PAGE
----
A few people shared Kate Bowler’s recent NY Times article, “The Perilous Power of the Preacher’s Wife” with me.
Yesterday’s long car ride to the natural springs in 🇮🇱 Northern Israel provided the perfect opportunity.
Kate, your article left a strong impression on me and I’m sure many others. So I was thinking…
🙋🏻♀️ Let’s Discuss 🤔
Love to discuss some of the issues raised with you, Kate Bowler 🙏🙏🙏 , our Facebook community, friends that I daven next to in shul, and of course from you ESTHER 👸🏼, the Preacher’s Wife.
📰 Read It📱
👩🏻 In Conversation With Women of Faith 👩🦳
Our daughters are often sequestered for “sichot” talks with righteous women that have usually suffered or are currently in the throes of a major tragedy.
Before Rosh Hashanah, my daughter’s teacher returned. With a headscarf barely concealing her bald head, modest clothes loosely hanging on her emancipated body, and an exhausted look on her face, she addressed her students.
The students she abruptly left mid-year after receiving devastating, horrific news. Chemotherapy would begin shortly, just as soon as she gave birth.
Her words, which when recounted by my daughter brought tears to my eyes, described the immense pain of not being able to physically and spiritually recite the morning prayer of “modeh ani” with the full and complete “Kavanah” concentration and intention prescribed.
Her only consolation, she explained to the young women, was that she knew in her heart, that so many of her family members, students, friends, and even complete strangers were davening for her and having her in mind during the recitation of their morning prayers.
Your prayers, your concentration, your appreciation of HaShem’s compassion and greatness, helped me face even the darkest of mornings.
Both my daughter and I, and I’m sure every student sitting in the room, were inspired by her impassioned speech. We were motivated to increase our concentration during our daily prayers and throughout the High Holiday service.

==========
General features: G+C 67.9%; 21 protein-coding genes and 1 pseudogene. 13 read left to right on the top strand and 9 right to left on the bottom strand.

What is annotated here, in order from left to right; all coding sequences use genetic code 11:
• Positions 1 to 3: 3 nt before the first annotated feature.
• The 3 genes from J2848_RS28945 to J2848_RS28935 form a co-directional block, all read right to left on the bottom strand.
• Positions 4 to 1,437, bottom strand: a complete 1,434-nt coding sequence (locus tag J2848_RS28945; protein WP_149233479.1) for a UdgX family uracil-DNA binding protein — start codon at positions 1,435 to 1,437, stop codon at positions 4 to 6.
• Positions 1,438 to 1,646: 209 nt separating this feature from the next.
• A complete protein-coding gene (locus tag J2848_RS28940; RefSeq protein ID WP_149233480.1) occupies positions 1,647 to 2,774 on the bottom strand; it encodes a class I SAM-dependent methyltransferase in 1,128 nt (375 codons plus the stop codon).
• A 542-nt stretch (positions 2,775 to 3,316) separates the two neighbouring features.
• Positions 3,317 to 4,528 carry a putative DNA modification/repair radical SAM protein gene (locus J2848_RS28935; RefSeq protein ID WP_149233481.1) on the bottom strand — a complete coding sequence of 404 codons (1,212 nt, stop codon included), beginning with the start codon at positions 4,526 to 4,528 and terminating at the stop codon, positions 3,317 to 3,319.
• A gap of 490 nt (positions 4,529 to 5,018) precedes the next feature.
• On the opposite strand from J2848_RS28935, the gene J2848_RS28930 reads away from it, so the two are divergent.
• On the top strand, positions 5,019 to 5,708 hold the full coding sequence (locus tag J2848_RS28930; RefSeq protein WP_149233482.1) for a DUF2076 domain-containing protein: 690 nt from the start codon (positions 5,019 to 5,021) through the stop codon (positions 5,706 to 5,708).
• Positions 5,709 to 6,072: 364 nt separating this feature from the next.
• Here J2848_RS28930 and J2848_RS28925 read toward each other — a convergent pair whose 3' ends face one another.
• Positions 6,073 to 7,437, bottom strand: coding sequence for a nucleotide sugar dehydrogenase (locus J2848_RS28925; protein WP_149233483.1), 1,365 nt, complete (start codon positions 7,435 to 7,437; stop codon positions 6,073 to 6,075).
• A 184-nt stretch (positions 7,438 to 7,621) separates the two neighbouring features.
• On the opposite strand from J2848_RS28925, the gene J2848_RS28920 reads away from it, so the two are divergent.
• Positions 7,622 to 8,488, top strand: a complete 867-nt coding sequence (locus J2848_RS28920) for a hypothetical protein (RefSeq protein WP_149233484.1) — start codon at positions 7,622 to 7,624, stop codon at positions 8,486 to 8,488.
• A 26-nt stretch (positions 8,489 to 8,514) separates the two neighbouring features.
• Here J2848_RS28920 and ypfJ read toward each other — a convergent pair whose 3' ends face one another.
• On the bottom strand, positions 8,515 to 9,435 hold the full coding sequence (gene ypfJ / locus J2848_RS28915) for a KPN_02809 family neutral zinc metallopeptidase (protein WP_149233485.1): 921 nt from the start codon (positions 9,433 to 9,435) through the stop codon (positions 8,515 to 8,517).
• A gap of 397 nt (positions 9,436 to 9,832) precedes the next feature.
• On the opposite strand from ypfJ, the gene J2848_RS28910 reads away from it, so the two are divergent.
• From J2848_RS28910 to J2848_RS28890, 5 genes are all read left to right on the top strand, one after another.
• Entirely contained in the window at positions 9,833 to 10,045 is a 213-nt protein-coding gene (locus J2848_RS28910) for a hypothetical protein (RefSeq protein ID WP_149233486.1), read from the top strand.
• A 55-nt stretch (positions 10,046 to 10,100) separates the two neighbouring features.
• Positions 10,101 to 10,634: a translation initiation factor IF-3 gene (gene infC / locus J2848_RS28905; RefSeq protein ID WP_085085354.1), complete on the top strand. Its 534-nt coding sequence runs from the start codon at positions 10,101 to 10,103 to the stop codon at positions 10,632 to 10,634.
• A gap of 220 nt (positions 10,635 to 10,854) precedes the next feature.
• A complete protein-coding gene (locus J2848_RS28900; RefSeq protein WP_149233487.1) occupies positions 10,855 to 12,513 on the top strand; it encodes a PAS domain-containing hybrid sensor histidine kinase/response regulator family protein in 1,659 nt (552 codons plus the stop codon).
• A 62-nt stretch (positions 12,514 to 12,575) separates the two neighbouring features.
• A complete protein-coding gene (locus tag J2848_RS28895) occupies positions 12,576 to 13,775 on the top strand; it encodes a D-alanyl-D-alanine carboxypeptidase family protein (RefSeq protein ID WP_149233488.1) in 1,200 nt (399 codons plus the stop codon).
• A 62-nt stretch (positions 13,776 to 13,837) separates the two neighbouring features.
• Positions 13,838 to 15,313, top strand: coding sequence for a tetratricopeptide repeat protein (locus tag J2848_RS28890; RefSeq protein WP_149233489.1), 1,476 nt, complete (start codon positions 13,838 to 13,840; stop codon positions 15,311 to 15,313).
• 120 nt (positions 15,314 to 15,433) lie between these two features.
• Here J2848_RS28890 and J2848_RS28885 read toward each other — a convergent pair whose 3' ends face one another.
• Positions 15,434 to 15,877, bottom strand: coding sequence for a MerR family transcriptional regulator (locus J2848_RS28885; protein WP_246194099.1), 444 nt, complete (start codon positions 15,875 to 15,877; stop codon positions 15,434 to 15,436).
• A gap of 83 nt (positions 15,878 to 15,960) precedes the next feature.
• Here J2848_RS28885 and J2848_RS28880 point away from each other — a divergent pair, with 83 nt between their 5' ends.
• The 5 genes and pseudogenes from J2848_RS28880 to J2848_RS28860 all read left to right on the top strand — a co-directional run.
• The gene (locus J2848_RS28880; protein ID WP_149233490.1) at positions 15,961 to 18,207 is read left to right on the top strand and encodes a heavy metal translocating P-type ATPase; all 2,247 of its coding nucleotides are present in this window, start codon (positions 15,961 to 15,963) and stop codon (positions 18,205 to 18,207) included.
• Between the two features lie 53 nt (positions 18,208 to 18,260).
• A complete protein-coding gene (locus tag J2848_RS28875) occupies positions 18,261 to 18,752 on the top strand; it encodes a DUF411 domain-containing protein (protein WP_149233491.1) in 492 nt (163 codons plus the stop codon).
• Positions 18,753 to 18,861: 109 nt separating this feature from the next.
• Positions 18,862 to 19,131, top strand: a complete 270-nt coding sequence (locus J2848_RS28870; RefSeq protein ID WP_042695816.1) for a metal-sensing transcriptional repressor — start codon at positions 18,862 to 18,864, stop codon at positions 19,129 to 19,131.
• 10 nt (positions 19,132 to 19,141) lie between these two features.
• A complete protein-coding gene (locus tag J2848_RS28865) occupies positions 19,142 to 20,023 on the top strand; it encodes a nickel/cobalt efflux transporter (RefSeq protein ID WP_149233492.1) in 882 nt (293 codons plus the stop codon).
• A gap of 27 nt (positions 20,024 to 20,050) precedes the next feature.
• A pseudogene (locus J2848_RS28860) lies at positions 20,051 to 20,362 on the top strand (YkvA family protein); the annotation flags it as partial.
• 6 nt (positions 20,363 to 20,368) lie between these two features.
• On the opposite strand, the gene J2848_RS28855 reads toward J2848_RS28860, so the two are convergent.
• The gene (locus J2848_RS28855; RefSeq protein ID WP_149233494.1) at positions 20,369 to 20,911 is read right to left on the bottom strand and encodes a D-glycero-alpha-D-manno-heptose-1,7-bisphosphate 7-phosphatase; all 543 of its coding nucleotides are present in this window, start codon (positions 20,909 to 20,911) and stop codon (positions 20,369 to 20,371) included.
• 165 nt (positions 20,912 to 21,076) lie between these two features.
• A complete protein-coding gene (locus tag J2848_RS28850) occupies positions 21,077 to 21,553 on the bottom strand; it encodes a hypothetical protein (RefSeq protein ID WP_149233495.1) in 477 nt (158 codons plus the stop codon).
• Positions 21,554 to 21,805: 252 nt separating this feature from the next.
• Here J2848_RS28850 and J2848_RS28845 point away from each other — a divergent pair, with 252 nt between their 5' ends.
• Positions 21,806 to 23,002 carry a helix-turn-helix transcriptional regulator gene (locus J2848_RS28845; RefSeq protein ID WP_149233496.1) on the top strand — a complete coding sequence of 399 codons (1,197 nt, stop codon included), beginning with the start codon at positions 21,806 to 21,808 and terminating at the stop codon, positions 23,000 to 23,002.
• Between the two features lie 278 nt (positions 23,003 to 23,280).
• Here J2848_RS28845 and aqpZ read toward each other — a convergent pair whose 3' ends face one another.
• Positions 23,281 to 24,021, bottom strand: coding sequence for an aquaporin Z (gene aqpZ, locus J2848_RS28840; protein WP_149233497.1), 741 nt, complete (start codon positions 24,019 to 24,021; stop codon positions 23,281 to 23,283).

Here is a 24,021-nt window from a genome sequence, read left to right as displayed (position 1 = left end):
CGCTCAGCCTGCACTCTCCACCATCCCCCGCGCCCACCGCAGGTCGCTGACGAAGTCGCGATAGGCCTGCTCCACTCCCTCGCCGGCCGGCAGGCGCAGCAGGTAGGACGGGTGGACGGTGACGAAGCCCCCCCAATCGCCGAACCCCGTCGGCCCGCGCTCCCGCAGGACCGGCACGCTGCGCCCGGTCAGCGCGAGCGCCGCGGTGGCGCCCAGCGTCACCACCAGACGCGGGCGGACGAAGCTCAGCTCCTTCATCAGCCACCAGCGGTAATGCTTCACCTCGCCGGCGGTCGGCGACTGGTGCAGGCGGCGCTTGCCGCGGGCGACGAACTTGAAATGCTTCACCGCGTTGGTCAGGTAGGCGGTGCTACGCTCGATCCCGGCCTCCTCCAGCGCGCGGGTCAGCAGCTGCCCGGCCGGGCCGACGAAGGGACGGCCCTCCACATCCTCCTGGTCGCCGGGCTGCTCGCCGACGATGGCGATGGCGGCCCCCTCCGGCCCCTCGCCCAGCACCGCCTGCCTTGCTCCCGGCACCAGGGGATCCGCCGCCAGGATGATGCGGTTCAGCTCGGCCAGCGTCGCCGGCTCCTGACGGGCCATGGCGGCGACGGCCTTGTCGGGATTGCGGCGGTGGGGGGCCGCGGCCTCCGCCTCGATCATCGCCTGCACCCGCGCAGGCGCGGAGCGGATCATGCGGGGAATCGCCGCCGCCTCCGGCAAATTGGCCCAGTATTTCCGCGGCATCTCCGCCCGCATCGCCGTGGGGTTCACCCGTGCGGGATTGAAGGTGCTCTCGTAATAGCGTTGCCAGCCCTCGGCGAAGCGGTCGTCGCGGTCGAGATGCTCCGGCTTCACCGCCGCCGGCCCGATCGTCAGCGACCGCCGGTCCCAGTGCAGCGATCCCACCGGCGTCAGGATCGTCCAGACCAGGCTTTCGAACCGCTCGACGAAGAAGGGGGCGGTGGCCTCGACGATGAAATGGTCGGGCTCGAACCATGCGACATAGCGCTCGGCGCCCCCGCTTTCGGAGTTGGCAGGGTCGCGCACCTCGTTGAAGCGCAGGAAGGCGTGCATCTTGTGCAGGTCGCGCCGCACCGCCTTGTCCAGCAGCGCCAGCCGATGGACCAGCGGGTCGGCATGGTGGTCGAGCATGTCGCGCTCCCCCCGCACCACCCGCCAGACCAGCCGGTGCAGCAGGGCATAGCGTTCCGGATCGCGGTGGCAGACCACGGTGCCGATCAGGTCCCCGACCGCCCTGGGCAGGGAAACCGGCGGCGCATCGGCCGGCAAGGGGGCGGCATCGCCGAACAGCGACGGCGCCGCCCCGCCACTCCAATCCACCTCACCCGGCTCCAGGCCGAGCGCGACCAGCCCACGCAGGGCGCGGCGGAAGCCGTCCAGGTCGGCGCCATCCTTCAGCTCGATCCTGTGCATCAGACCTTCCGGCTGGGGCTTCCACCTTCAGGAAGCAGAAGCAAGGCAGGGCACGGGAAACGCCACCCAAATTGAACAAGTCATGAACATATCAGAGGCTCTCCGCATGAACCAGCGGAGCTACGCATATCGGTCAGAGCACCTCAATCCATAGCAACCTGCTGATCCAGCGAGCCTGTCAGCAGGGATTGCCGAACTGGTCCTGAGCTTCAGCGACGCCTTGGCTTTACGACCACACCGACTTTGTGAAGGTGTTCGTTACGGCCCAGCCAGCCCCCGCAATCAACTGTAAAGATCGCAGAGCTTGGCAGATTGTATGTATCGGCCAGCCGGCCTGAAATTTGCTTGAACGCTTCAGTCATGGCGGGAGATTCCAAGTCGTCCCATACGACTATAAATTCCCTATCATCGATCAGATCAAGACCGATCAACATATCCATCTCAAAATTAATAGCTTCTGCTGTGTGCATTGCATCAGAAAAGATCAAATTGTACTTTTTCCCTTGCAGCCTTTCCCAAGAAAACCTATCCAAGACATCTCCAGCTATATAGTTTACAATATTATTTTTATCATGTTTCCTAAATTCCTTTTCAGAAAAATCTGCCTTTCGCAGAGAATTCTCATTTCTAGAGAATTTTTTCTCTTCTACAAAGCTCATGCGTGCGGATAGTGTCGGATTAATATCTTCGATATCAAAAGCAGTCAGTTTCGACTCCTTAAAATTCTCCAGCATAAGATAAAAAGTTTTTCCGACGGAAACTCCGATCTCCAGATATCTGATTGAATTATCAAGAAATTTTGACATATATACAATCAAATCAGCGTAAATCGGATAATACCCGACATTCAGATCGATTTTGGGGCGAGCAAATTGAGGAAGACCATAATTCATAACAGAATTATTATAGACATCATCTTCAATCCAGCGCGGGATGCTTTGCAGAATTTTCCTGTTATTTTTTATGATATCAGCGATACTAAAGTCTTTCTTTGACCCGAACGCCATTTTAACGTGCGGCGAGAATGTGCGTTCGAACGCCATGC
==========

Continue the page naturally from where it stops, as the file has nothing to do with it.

I am inspired. I am moved. I am motivated. What courage. What heroism. What faith.
I daven for her and beg HaShem to grant her a complete Refuah Shelaimah.
I did wonder. I did question. I did think.
Is this the total sum of our religious (women’s) education? You see, this was not the only lecture. Almost every day leading up to Rosh Hashanah, different lecturers spoke to our daughters.
Lost children in a fire. Donated kidneys. Special needs children. Terrorism.
Horrible situations. These women are devout believers. Facing the fire, they recite Shema, chapters of Tehillim.
I am ambivalent. Is this the way, the only way, in which our young women, in which we, can come close to Hashem?
And. Is tragedy the only way, a woman in a headscarf, a long skirt, and long sleeves can be given the pulpit?
Reading this article, brought to light, many of the issues I have and continually grapple with.
✍🏻 According to Kate Bowler 👩🏻💻
“In 2018, fewer than 1 percent of American megachurches were led by a female senior pastor. This lack of women in formal leadership comes as no surprise. There is a long history of theological objection to women preaching and teaching.
Conservative women must build their careers without the educational and institutional advantages of their male counterparts. Diplomas do little to change that.
Without traditional credentials, conservative women are forced to rely on their personal connections or authority of charisma, building brands based on experience or, worse, tragedies.
Almost every popular Christian speaker has a story of walking through fire. The death of a child. An abusive childhood. A critical illness. Unless someone finds fame by relation (a pastor’s wife or daughter), it is otherwise nearly impossible to find a niche in this crowded industry. Formal qualifications matter little in a world in which a woman’s authority is found by turning her insides out.”
👸🏻 Final Thoughts 🦸🏻♀️
Is tragedy the only path open to “conservative religious women”?
Will the “important symbol of spiritual power — the pulpit” be open to our daughters?
Are we content “remain(ing) a Christian Mary Poppins, practically perfect in every way”?
Will our daughters remain content with the “narrow and precarious paths of power that women tread.”?
Goal – Growth
As religious leaders, I believe our goal is growth. Striving for growth on an individual level, within our communities and ultimately within the greater world.
Building on what motivated our parents and grandparents, being mindful of the hearts and souls of our children – our future.
Striving to energize and inspire our entire community. Deepening our commitment and relationship with Hashem.
Always לשם שמים.
Always for the sake of Heaven.
Wishing everyone a Shabbat Shalom, Happy Sukkot, and Feast of the Tabernacles!